Habitat and Tank Requirements

Giant gourami in its natural habitat
The Giant Gourami fish

Giant gouramis swim in highly vegetated and slow-flowing water in the wild. This gourami species will even enter flooded forests and marshlands in the wet seasons, so setting up the aquarium with plenty of live plants and algae will make the gouramis feel at home.

Dim lighting will make giant gouramis feel relaxed in the aquarium. Avoid adding bright white lighting as this will cause the gouramis to display signs of distress.

Tank Conditions

Keeping the tank conditions constant and appropriate for giant gouramis is important. Ensure the tank is set up and decorated correctly by following the guidelines below:

Water Type: Giant gouramis are freshwater fish. The best water to use for a freshwater tank is tap water left to settle for a few days. Dechlorinators may be used to balance tap water to make the water instantly safe for fish.

Tank Size: Adult giant gourami fish need a lot of tank space. Fish keepers should keep adult fish in a tank that can hold at least 200 gallons of water or more. Failing to provide giant gouramis with the sufficient space required will result in depressed, unhealthy fish that will not live long.

Desired Water Temperatures: These gouramis can tolerate a wide range of water temperatures. The temperature in the tank should be between 68.0° to 86.0° Fahrenheit. Keep the temperature as consistent as possible to avoid stressing out the giant gouramis.

Keeping the room temperature consistent with the tank temperature is crucial. Giant gouramis surface for air, and drastic changes in water and air temperatures will damage the gouramis labyrinth organ.

Substrate: Sand or gravel is the perfect substrate for a giant gourami tank. Look for a dark-colored substrate that will make the gouramis pale complexion pop.

Plants: Giant gouramis love live plants. Keeping plenty of live plants in a gourami tank will make the fish feel at home and comfortable in the aquarium.

Here are some of the best plants for a giant gourami tank:

  • Anubias — native to Western Africa, the anubias plant is an aquatic and semi-aquatic plant species that produce flowers and grows in rivers and streams.
  • Java fern — a popular freshwater aquarium plant, Java fern is hardy, easy to grow, and perfect for decorating a large tank. Java fern provides a cozy hiding space for shy fish.
  • Amazon sword — aquarists can plant Amazon sword in gravel or sand. The leaves of an Amazon sword plant are vibrant and green and can grow up to 20 inches long.
  • Water wisteria — an excellent plant for large fish tanks. It grows in marshy waters in the wild and is native to Bangladesh, Bhutan, India, and Nepal.

Giant gouramis like to nibble at live plants, which will harm delicate plants. Decorating the aquarium with robust plants is the best practice before incorporating delicate foliage into the tank.

Decorations: Scattering bits of driftwood and logs in the tank is enough decoration in a giant gourami tank. Giant gouramis need plenty of room to swim, and artificial decorations and plastic props take up a lot of tank space.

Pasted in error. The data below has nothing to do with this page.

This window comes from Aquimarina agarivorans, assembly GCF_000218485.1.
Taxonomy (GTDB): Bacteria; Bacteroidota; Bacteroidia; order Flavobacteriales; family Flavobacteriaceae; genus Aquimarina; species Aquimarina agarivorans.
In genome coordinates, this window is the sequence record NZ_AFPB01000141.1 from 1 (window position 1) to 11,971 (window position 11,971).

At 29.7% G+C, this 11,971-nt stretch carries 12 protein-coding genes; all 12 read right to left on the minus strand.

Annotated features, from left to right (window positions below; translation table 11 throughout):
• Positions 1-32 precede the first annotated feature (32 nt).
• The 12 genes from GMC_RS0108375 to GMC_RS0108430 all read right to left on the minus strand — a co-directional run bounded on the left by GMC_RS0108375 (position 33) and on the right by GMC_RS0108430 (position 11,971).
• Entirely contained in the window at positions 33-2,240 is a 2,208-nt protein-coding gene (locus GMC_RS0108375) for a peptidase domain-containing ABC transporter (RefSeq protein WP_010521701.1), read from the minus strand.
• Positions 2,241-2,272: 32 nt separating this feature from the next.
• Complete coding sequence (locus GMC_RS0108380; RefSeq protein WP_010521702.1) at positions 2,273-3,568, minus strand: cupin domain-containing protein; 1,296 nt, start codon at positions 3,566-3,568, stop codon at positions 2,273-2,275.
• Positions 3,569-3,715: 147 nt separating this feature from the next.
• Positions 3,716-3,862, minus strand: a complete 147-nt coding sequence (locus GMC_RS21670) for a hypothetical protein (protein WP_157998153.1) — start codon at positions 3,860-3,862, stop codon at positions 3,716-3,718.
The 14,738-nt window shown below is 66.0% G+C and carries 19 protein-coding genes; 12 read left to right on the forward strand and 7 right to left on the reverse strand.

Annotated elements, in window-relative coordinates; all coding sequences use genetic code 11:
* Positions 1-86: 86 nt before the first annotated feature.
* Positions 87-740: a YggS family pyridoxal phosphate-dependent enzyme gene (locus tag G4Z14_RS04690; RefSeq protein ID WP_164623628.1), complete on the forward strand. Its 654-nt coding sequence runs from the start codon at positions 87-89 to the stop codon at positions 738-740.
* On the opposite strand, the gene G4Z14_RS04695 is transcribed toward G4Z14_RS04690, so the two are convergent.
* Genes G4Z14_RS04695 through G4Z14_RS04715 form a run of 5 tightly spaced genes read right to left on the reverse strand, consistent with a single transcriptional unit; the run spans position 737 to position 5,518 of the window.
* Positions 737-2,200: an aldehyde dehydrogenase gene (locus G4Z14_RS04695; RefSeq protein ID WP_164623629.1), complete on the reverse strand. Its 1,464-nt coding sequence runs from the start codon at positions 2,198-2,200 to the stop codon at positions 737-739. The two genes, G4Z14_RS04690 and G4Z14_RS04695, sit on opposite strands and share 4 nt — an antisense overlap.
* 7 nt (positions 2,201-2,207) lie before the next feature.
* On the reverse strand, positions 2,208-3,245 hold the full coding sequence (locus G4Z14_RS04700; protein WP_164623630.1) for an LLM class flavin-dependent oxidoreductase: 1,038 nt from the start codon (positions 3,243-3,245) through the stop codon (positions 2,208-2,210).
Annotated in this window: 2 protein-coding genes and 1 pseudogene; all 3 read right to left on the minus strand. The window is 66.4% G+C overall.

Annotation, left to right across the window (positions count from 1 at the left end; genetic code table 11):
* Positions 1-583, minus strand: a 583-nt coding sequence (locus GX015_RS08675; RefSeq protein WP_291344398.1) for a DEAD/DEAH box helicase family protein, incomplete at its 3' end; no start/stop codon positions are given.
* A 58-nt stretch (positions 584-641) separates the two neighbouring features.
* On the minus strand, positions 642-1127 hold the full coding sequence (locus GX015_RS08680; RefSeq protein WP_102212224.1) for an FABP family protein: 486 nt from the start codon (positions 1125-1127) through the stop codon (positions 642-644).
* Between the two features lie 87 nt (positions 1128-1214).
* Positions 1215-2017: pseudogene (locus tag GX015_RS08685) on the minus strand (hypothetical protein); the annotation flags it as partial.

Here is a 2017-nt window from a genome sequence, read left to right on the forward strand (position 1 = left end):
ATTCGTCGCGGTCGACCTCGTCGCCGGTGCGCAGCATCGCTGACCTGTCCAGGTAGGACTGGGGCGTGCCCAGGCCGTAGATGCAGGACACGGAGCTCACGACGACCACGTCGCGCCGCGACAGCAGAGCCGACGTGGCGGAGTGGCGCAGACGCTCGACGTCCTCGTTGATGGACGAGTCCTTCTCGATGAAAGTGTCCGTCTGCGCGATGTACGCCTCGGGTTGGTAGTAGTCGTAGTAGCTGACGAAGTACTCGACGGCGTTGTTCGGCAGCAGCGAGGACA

Water pH Level: The water pH level in a giant gourami tank should be between 6.8 and 7.8.

Water Filters and Bubblers: Bubblers are not necessary for giant gourami tanks. Giant gouramis swim in slow-flowing, calm water in the wild, and the presence of water bubblers could cause the fish distress. Giant gouramis need high-quality filtration in the tank as gouramis produce a lot of waste.

Tank Mates

Giant gourami near some dark underwater rocks

Giant gouramis stay away from other fish in the aquarium and can become territorial or aggressive towards other large fish or male gourami fish.

Choosing compatible tank mates is important to keep the peace in the aquarium. The following tank mates are great in a giant gourami tank:

  • Knifefish
  • large Catfish
  • Loricariid Catfish

Giant gouramis are usually the most dominant fish in the tank. These gouramis may nip and bite small, speedy fish if the giant gouramis feel irritated.

Diet and Feeding

Giant gouramis live in highly vegetated environments in the wild. In a giant gourami’s natural habitat, the fish will have an endless supply of plants and algae to feed on, with the chance of catching the occasional worms. It’s also common for giant gouramis to feed on dead animals in the wild.

You should feed giant gouramis a mixture of algae-based flake food and freeze-dried bloodworms, and brine shrimp. Feed giant gouramis twice daily, and only give the fish enough food to consume in two to three minutes to avoid overfeeding the fish.


Breeding giant gouramis are extremely easy. Giant gouramis participate in a mating ritual called spawning. Females lay over 1000 eggs that float to the surface, ready for the male fish to fertilize.

The male gouramis will collect the eggs in their mouth and take the eggs to the bubble nests. Eggs take about 40 hours to hatch. The male gouramis will protect the fry for two weeks. Female fish show no maternal instincts and often try to eat the fry.

Giant gouramis will breed easily in a large fish tank. The ideal breeding tank size for gouramis is 250-gallons or bigger.

Should You Get a Giant Gourami for Your Aquarium?

Giant gourami fish are great for beginner and experienced aquarists. These gouramis are easy to care for and demand little attention, so keeping them rewarding and takes up little time.

Aquarists with large tanks and a passion for freshwater fish will enjoy keeping giant gouramis, as giant gouramis are happy, peaceful fish with quirky personalities that are easy to bond with.


About Robert 468 Articles
Robert Woods is the creator of FishKeeping World, a third-generation fish keeper, and a graduate in animal welfare and behavior. He is also a proud member of the Association of Zoos and Aquariums, the Marine Aquarium Societies of North America, and the Nature Conservancy.

1 Comment

  1. Sadeep says:

    Giant gouramis have a lifespan of about 15–20 years.